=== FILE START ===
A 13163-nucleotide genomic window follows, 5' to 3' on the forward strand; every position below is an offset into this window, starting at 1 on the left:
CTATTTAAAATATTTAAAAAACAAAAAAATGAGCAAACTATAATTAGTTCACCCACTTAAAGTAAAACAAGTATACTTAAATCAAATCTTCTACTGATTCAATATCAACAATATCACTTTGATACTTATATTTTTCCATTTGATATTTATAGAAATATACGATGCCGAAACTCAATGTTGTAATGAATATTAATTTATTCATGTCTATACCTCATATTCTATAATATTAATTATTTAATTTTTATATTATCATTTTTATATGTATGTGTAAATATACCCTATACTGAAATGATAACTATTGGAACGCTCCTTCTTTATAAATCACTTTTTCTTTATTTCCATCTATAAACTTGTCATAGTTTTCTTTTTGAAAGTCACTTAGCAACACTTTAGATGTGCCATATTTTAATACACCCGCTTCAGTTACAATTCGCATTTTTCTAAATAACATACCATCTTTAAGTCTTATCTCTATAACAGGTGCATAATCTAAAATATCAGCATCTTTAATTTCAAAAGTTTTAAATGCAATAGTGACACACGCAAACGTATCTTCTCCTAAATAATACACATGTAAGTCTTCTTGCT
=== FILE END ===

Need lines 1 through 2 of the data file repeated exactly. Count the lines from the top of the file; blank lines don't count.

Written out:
A 13163-nucleotide genomic window follows, 5' to 3' on the forward strand; every position below is an offset into this window, starting at 1 on the left:
CTATTTAAAATATTTAAAAAACAAAAAAATGAGCAAACTATAATTAGTTCACCCACTTAAAGTAAAACAAGTATACTTAAATCAAATCTTCTACTGATTCAATATCAACAATATCACTTTGATACTTATATTTTTCCATTTGATATTTATAGAAATATACGATGCCGAAACTCAATGTTGTAATGAATATTAATTTATTCATGTCTATACCTCATATTCTATAATATTAATTATTTAATTTTTATATTATCATTTTTATATGTATGTGTAAATATACCCTATACTGAAATGATAACTATTGGAACGCTCCTTCTTTATAAATCACTTTTTCTTTATTTCCATCTATAAACTTGTCATAGTTTTCTTTTTGAAAGTCACTTAGCAACACTTTAGATGTGCCATATTTTAATACACCCGCTTCAGTTACAATTCGCATTTTTCTAAATAACATACCATCTTTAAGTCTTATCTCTATAACAGGTGCATAATCTAAAATATCAGCATCTTTAATTTCAAAAGTTTTAAATGCAATAGTGACACACGCAAACGTATCTTCTCCTAAATAATACACATGTAAGTCTTCTTGCT